Razer BlackShark headset review - boo-ya!

Razer BlackShark headset review - boo-ya!

Hardware Review: These cans are a literal game-changer – and almost worth taking with you on the road!


When I pick up a set of headphones ,I don’t tend to worry about the speeds and feeds so much. Me, I want performance; namely, I want good sound, good special awareness, comfort, and, if possible, to feel like my choice of cans is actually giving me a bit of advantage. If I can take those same headphones with me on the road, for iPod listening, even better.

Well, Razer’s pretty much blown me away on nearly all fronts, and nailing what is very nearly the perfect set of shooter headphones.

Game-related headphones can often be a little hit-and-miss. Sure, Turtle Beach does a great line in Call of Duty ‘phones that really do boost what that game can offer, but CoD’s not exactly Atomic’s cup of tea. And while the BlackShark doesn’t bring BF3-optimised sound to your virtual gaming table, it does bring a unique, military-inspired design that doesn’t look crap. As you can see, there’s lots of exposed cabling, and a heavy-duty brushed-metal aesthetic going on; it won’t work for some, but this pilot-style rig works for us; the only thing that really lets it down is the large BF3 logo across the top head-band. This is fine the privacy of your own home, but not quite so cool when your walking down to the street or listening to tracks on the train to work.

It’s a shame, too, because the design’s also extremely comfortable. Based on real pilot headsets, its unsurprising, perhaps, but it really is possible to lose track of how long you’ve been playing in the BlackSharks. With a lot of other gaming headsets packing in multiple drivers for surround sound, or extra wiring for superfluous LEDs, they can become quite a burden; the pared back design on Razer’s effort, and the well-padded headband, lead to excellent gaming comfort in even the longest gaming sessions. They don’t run too hot, either. The screws on the headband are functional, too, allowing you to clamp the adjustable band firmly into place.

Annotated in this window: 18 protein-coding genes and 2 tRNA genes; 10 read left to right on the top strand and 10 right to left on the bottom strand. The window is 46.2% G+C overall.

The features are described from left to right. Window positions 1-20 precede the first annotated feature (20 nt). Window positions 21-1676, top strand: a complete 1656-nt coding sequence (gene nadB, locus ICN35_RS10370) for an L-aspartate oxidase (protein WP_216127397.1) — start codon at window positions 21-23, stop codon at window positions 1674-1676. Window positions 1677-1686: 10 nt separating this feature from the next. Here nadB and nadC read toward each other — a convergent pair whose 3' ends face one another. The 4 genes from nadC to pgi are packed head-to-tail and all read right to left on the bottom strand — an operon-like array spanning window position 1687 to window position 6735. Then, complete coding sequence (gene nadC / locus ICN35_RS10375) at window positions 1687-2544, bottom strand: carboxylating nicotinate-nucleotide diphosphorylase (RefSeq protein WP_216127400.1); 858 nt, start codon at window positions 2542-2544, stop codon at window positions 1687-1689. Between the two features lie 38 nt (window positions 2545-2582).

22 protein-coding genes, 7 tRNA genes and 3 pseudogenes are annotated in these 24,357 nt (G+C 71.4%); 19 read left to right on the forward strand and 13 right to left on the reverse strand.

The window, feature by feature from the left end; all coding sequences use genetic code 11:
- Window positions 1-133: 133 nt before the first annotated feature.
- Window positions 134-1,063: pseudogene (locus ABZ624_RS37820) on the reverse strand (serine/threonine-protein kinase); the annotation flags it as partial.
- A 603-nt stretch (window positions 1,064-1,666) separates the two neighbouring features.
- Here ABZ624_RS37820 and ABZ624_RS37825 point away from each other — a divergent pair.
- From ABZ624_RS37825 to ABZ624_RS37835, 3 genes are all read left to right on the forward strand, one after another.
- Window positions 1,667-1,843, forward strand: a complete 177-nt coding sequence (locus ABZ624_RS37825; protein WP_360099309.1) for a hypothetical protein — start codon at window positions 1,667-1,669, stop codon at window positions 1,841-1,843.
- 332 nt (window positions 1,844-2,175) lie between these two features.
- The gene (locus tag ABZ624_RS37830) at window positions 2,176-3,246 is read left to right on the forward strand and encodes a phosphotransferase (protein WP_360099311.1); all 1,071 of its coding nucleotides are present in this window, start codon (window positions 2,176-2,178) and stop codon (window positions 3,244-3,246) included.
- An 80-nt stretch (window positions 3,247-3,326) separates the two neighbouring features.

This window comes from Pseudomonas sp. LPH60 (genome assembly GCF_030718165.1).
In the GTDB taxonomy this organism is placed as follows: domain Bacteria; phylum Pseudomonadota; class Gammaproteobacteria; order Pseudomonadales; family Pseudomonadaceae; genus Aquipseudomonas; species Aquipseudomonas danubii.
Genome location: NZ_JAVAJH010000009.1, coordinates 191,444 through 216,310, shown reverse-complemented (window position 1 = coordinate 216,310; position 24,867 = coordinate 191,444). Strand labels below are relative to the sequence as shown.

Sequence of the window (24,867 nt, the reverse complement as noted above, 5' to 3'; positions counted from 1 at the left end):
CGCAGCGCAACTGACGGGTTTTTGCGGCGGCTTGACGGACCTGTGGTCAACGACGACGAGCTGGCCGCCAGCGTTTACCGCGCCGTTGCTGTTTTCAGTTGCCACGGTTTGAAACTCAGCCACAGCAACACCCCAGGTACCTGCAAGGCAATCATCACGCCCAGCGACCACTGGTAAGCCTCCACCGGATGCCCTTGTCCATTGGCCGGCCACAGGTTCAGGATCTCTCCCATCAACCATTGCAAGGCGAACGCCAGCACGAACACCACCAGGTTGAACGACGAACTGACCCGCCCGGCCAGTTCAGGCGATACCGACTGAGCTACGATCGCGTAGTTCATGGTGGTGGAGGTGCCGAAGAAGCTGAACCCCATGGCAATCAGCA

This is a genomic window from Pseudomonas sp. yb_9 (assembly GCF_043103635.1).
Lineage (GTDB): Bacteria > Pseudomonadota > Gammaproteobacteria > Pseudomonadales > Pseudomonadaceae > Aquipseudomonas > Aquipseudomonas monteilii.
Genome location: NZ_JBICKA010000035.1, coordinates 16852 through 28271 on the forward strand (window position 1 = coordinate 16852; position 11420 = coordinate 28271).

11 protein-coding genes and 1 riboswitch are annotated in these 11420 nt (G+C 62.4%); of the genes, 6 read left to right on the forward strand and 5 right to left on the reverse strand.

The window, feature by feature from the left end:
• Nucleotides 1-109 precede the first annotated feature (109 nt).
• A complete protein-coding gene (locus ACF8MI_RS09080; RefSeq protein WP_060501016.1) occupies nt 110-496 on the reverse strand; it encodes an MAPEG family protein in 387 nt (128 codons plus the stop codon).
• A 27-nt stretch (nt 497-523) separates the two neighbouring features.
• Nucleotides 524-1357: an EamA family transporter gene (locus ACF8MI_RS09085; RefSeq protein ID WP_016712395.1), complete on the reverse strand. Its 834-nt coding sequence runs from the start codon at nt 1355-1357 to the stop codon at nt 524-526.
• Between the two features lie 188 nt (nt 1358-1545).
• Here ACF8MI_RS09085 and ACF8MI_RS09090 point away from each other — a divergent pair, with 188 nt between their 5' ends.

The final outstanding design touch is the boom mike, which is a hinged set-up, once again inspired by real pilots’ headsets. It works wonderfully, and can be easily positioned for optimal pickup. It can also be removed if you want to just use the headphones; Razer’s also included a small metal plug to pop into the ‘phone jack, too, which is a nice touch that’ll stop random junk fouling the microphone jack if you store the headset in bag.

The ear pieces enclose the ear entirely, and do an outstanding job of not only blocking out other sounds (without being actively sound-cancelling), but also of keeping all the action private. Even someone sitting next to you won’t hear a single explosion, or the crack of a high-powered rifle.

Of course, sound is the real proof of the pudding, and the BlackShark’s deliver bass-heavy gaming sound that really does boost your game. Despite being ‘merely’ stereo, sound is crisp and clear across all kinds of effects, and there is just so much more to pull out of game audio with these headphones. In fact, without the cans struggling to virtualise the surround experience, I found the positional space around me far clearer; there’s a wonderful sense of sound and echo. Impressively, this definitely leads into improved gaming performance. I’m not a bad hand at shooters, but testing these in BF3 yielded immediate results compared to both desktop speakers and other headsets that I’ve used recently. Top scores, excellent K/D ratio, and good sound?

Man, sign me up – the Black Sharks are definitely worth looking at, assuming you can get past the BF3 branding.

Razer BlackShark headset
6 6
Great design, excellent sound. Nearly the perfect gaming headset.
Hot Award
$160 AUD via StaticICE
Drivers: 40mm neodymium; Frequency response: 20Hz – 20KHz; Impedance: 29 Ω; Sensitivity @ 1KHz: 105dB ± 3 dB; Input power: 50mW; 1.3m rubber cable; 3.5mm jack.

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